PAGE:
By auburok 95 Comments
"If it's not Call of Duty, I don't care,"
About eight years ago, trends changed. I grew up in the 80's and 90's where video games were something only a few kids enjoyed. Sure, there would be a few shitty games every once in a while; a game mechanic or two that wasn't thought out, or a boring level designer. Shitty games, though, were not only less common, but the scope of what made a shitty game was a lot smaller, too. Trends change, though. The demographic widened, and a lot of generalized aspects flooded gaming like ads during the Super Bowl.
The average male today is a size queen for graphics. If your anti-aliasing isn't 4x, and your maps aren't bumpin', they want nothing to do with you. He's been fed FPS games a few times a year, usually in the form of the odd "Call of Duty killer" and Call of Duty. He's got a gay crush on Captain Price, a hate for campers (and a love for bitching about how they can't kill someone they attack from the same angle over and over again), and a raging hard on for yearly installments. Call of Duty is the easy prey, as it basically is the Madden of first person shooters. Pick a plot, reskin all the guns, and have everyone ignore it to play online. Maybe it feels cozy, or maybe it's a security issue to feel that familiar with a new game, but it's dumbing down developers. Much like how World of WarCraft's success has made MMORPGs stagnant, Call of Duty's indoctrinated fans push other developers to attempt to garner the same results.
But here's the problem: the Call of Duty kid isn't the average gamer. Gamers, back when it was a pariah-like term, played a lot of games. Sure, they'd have a preferred style, but they'd delve in to other, foreign genres from time to time and possibly nurture a love affair with a particular franchise, or sub-genre. The sort of person that would stick to the same games year after year was the sports fan. Fantasy football or baseball, yearly, sprinkled with promises of improved graphics, updated rosters, and additional tweaks. He had no interested in Final Fantasy, and Sonic "came with the thing," and, "was okay, but I bought this for Madden". They shunned the accompanying title of owning and playing a console, and were private about the few times they'd turn the SNES or Genesis on.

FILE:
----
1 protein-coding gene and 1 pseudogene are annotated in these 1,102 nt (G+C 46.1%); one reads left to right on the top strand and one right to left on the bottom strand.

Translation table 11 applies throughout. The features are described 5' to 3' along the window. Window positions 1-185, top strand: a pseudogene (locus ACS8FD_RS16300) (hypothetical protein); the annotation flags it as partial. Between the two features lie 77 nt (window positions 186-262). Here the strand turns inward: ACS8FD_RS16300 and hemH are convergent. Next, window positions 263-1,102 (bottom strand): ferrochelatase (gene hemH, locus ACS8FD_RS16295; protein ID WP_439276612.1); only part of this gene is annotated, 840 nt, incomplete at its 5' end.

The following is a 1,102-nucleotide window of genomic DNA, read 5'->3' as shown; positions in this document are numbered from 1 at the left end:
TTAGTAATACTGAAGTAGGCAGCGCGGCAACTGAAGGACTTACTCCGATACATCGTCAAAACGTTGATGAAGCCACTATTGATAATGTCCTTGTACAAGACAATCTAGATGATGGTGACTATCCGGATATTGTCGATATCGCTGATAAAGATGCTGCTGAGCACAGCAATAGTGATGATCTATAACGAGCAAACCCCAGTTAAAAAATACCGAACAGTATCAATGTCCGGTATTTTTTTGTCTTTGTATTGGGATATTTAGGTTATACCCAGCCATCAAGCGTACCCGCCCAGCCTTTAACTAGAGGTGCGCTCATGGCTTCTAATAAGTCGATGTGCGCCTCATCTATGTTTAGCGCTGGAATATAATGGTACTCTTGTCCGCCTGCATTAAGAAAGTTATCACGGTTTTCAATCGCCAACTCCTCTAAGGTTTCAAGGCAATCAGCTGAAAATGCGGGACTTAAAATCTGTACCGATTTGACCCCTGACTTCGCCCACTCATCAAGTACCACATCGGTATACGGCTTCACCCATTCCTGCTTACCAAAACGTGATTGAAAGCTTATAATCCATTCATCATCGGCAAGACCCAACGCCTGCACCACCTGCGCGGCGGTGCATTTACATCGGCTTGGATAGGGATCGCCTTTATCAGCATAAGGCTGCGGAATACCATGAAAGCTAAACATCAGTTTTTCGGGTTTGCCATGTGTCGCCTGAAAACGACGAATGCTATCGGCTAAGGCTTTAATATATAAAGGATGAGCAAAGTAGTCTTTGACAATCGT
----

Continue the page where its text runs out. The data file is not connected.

This sort of gamer is the kind of guy that marries the first thing that'll fuck him, and clings to it, not knowing any better, or of anything else. The best option for that person when he likes a game that's similar to other games, is to wait until the next game in that series comes out. He's the kind of guy that if he enjoyed Pikmin games, he'd still be waiting rather than getting occasional gameplay snacks like Overlord. This no-nonsense hording of security issues is what stifles new decent games to play, because while waiting for Pikmin, you still vote with your money. Games like Pikmin and Overlord aren't common, and with no demand to fill, that genre is practically devoid of new games or new features. Sometimes we get a miracle, like the changes from Assassin's Creed to it's sequel, or a much deviated, spiritual sequel or successor like Rock Band. Gamers, even kids hung up on a single series of games, aren't all the same. There's no consensus on how games should be, or what makes a great game. Professional game reviewers are too hung up on stars, letter grades, or fractions for scores rather than recommending a game based on what sort of game you are looking for. How hard is it to do this:
"If you're a fan of survival horror and sandbox games, Dead Rising 2 is worth your time."
"Fans of puzzle games and RPG elements should give the Might and Magic: Clash of Heroes trial a run through."
When reviews are too hung up on other games to acknowledge the are playing a separate game, the results are always bad. Ignore the developer, the publisher, and the accolades from E3. Play it, and recommend it to someone who'd want to play it, rather than damn it for not looking as nice as Gears of War 3's beta, or worse, obviously looking better on a monster PC with ram to burn. Some of us just like to game, and some of us want new, interesting experiences.
Yeah, we all got money issues, and we all like to play those hugely advertised triple-A titles. Keep in mind, though: feed the little guy. Buy a game ("new", from retail, or download from steam) from them if you think they show promise. Give them your feedback. Let them know what to improve, and if they have a good idea on their hands. That is, of course, you don't mind a gaming market flooded with Music Hero games, Call of Duties, WoW clones, or games blatantly copying indie studio games without any idea how to expand the concepts presented.